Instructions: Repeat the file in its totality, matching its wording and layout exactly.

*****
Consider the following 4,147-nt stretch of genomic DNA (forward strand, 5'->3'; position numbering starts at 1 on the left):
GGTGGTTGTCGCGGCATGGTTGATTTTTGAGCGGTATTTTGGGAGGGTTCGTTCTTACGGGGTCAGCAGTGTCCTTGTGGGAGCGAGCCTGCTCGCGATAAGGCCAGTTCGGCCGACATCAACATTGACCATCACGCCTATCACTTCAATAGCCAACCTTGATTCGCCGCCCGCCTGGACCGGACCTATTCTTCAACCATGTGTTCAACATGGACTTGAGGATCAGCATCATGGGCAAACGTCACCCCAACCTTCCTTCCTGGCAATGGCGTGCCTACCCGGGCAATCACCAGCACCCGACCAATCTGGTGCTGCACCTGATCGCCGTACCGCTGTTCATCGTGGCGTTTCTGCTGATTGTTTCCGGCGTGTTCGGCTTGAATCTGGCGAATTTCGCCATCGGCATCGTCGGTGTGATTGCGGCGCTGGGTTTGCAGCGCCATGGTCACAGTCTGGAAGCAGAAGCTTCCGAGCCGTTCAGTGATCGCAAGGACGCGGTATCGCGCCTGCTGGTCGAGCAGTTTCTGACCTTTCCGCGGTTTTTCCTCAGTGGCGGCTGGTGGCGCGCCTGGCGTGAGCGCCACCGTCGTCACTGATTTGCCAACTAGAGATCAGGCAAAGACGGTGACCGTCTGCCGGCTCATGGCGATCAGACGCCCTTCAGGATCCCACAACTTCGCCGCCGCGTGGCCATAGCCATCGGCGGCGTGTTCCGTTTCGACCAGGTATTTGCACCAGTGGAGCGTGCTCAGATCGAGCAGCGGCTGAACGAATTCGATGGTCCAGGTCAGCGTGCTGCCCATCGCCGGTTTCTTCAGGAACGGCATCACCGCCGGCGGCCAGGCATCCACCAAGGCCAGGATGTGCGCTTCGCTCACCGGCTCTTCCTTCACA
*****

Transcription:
Consider the following 4,147-nt stretch of genomic DNA (forward strand, 5'->3'; position numbering starts at 1 on the left):
GGTGGTTGTCGCGGCATGGTTGATTTTTGAGCGGTATTTTGGGAGGGTTCGTTCTTACGGGGTCAGCAGTGTCCTTGTGGGAGCGAGCCTGCTCGCGATAAGGCCAGTTCGGCCGACATCAACATTGACCATCACGCCTATCACTTCAATAGCCAACCTTGATTCGCCGCCCGCCTGGACCGGACCTATTCTTCAACCATGTGTTCAACATGGACTTGAGGATCAGCATCATGGGCAAACGTCACCCCAACCTTCCTTCCTGGCAATGGCGTGCCTACCCGGGCAATCACCAGCACCCGACCAATCTGGTGCTGCACCTGATCGCCGTACCGCTGTTCATCGTGGCGTTTCTGCTGATTGTTTCCGGCGTGTTCGGCTTGAATCTGGCGAATTTCGCCATCGGCATCGTCGGTGTGATTGCGGCGCTGGGTTTGCAGCGCCATGGTCACAGTCTGGAAGCAGAAGCTTCCGAGCCGTTCAGTGATCGCAAGGACGCGGTATCGCGCCTGCTGGTCGAGCAGTTTCTGACCTTTCCGCGGTTTTTCCTCAGTGGCGGCTGGTGGCGCGCCTGGCGTGAGCGCCACCGTCGTCACTGATTTGCCAACTAGAGATCAGGCAAAGACGGTGACCGTCTGCCGGCTCATGGCGATCAGACGCCCTTCAGGATCCCACAACTTCGCCGCCGCGTGGCCATAGCCATCGGCGGCGTGTTCCGTTTCGACCAGGTATTTGCACCAGTGGAGCGTGCTCAGATCGAGCAGCGGCTGAACGAATTCGATGGTCCAGGTCAGCGTGCTGCCCATCGCCGGTTTCTTCAGGAACGGCATCACCGCCGGCGGCCAGGCATCCACCAAGGCCAGGATGTGCGCTTCGCTCACCGGCTCTTCCTTCACA